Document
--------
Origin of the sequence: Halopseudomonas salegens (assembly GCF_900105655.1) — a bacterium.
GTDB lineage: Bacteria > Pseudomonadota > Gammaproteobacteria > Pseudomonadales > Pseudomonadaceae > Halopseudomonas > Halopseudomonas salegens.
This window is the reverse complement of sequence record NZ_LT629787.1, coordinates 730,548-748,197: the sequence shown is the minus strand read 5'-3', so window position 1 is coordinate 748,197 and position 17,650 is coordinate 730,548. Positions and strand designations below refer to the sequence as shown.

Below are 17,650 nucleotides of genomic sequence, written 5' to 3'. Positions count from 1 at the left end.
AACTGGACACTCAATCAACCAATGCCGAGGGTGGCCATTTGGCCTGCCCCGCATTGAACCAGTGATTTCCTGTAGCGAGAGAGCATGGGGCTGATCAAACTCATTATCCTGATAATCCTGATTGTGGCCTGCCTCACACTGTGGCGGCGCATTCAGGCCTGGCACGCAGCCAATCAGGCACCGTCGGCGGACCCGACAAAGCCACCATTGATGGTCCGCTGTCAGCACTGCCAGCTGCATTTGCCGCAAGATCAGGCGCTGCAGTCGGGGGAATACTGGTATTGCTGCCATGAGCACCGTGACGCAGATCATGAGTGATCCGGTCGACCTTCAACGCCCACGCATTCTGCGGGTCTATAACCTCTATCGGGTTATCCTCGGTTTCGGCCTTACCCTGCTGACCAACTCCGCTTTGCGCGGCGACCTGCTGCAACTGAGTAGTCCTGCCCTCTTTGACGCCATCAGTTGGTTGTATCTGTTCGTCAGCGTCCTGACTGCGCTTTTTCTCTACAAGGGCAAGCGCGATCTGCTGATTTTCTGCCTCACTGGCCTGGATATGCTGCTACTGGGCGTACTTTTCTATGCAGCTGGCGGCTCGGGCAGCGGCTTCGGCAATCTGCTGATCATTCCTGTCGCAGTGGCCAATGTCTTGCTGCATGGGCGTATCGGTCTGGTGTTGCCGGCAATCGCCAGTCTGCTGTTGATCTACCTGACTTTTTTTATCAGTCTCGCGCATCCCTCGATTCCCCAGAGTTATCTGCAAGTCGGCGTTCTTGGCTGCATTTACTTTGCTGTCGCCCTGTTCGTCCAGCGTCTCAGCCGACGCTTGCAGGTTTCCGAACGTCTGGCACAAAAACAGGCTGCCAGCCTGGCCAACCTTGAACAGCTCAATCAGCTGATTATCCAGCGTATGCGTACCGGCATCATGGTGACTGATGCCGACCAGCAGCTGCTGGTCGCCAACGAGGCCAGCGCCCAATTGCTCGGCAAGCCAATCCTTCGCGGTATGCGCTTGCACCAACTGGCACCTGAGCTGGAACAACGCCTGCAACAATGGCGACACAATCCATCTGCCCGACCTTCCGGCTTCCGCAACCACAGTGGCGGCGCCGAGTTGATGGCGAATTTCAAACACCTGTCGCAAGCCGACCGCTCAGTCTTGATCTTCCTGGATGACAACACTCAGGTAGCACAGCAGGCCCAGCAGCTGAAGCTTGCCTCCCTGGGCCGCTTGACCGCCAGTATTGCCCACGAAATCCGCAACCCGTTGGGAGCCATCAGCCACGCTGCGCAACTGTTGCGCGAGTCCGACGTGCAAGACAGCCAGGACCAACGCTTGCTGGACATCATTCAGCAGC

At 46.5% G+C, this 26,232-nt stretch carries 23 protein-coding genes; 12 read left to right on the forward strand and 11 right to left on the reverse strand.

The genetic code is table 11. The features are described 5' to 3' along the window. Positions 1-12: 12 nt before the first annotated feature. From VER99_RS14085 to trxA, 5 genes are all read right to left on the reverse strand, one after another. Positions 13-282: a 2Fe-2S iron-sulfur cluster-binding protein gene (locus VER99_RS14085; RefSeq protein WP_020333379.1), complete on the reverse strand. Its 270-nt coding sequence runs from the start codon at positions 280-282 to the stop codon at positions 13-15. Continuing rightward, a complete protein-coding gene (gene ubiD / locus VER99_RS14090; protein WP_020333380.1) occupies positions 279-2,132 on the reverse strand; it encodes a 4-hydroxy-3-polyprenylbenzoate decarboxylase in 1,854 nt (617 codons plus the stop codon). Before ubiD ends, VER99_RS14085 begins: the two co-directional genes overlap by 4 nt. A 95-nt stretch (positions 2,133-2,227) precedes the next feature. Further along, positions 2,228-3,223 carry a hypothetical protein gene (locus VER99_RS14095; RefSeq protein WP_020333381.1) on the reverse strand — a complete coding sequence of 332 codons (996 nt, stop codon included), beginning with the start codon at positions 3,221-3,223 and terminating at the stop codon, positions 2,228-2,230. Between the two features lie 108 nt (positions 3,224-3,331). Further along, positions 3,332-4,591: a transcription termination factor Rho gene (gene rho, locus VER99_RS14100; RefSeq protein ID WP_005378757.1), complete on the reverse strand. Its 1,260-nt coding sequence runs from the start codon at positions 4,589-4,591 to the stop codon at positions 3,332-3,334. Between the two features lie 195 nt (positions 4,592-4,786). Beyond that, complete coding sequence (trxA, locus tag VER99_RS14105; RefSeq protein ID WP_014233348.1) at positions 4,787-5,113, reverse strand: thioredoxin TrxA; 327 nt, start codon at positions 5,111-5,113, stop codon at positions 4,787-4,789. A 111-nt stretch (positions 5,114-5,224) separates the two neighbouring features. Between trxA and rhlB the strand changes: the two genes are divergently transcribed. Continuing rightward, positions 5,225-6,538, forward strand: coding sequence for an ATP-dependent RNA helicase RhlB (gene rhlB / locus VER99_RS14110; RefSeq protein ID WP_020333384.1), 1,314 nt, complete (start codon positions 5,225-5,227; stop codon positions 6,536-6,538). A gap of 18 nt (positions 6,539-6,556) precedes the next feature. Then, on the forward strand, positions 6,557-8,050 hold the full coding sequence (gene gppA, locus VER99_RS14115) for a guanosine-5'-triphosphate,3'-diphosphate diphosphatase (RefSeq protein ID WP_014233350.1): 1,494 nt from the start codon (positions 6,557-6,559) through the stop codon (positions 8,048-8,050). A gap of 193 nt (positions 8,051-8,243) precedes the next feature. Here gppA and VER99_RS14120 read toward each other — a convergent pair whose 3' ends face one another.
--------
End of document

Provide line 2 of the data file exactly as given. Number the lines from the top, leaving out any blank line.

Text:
GTDB lineage: Bacteria > Pseudomonadota > Gammaproteobacteria > Pseudomonadales > Pseudomonadaceae > Halopseudomonas > Halopseudomonas salegens.